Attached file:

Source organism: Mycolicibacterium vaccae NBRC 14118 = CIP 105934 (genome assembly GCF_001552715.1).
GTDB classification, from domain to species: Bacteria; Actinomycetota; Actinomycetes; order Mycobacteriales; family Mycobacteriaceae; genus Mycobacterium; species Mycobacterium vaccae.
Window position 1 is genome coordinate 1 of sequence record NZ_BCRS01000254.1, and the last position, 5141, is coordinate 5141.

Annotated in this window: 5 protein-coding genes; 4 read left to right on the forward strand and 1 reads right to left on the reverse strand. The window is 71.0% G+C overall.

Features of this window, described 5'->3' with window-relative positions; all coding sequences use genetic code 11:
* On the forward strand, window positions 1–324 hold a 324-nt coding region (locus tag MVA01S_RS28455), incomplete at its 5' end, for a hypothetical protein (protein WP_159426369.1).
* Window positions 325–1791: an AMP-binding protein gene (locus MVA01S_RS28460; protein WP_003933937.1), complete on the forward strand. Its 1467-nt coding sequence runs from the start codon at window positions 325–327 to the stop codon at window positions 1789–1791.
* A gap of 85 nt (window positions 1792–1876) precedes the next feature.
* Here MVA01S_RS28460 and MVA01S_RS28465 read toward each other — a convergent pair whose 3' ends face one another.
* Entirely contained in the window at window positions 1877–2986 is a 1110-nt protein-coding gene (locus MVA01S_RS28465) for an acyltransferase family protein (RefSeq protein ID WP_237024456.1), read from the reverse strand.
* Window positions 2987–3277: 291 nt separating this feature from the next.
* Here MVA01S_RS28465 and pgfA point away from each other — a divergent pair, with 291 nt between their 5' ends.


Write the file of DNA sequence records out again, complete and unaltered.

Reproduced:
Source organism: Mycolicibacterium vaccae NBRC 14118 = CIP 105934 (genome assembly GCF_001552715.1).
GTDB classification, from domain to species: Bacteria; Actinomycetota; Actinomycetes; order Mycobacteriales; family Mycobacteriaceae; genus Mycobacterium; species Mycobacterium vaccae.
Window position 1 is genome coordinate 1 of sequence record NZ_BCRS01000254.1, and the last position, 5141, is coordinate 5141.

Annotated in this window: 5 protein-coding genes; 4 read left to right on the forward strand and 1 reads right to left on the reverse strand. The window is 71.0% G+C overall.

Features of this window, described 5'->3' with window-relative positions; all coding sequences use genetic code 11:
* On the forward strand, window positions 1–324 hold a 324-nt coding region (locus tag MVA01S_RS28455), incomplete at its 5' end, for a hypothetical protein (protein WP_159426369.1).
* Window positions 325–1791: an AMP-binding protein gene (locus MVA01S_RS28460; protein WP_003933937.1), complete on the forward strand. Its 1467-nt coding sequence runs from the start codon at window positions 325–327 to the stop codon at window positions 1789–1791.
* A gap of 85 nt (window positions 1792–1876) precedes the next feature.
* Here MVA01S_RS28460 and MVA01S_RS28465 read toward each other — a convergent pair whose 3' ends face one another.
* Entirely contained in the window at window positions 1877–2986 is a 1110-nt protein-coding gene (locus MVA01S_RS28465) for an acyltransferase family protein (RefSeq protein ID WP_237024456.1), read from the reverse strand.
* Window positions 2987–3277: 291 nt separating this feature from the next.
* Here MVA01S_RS28465 and pgfA point away from each other — a divergent pair, with 291 nt between their 5' ends.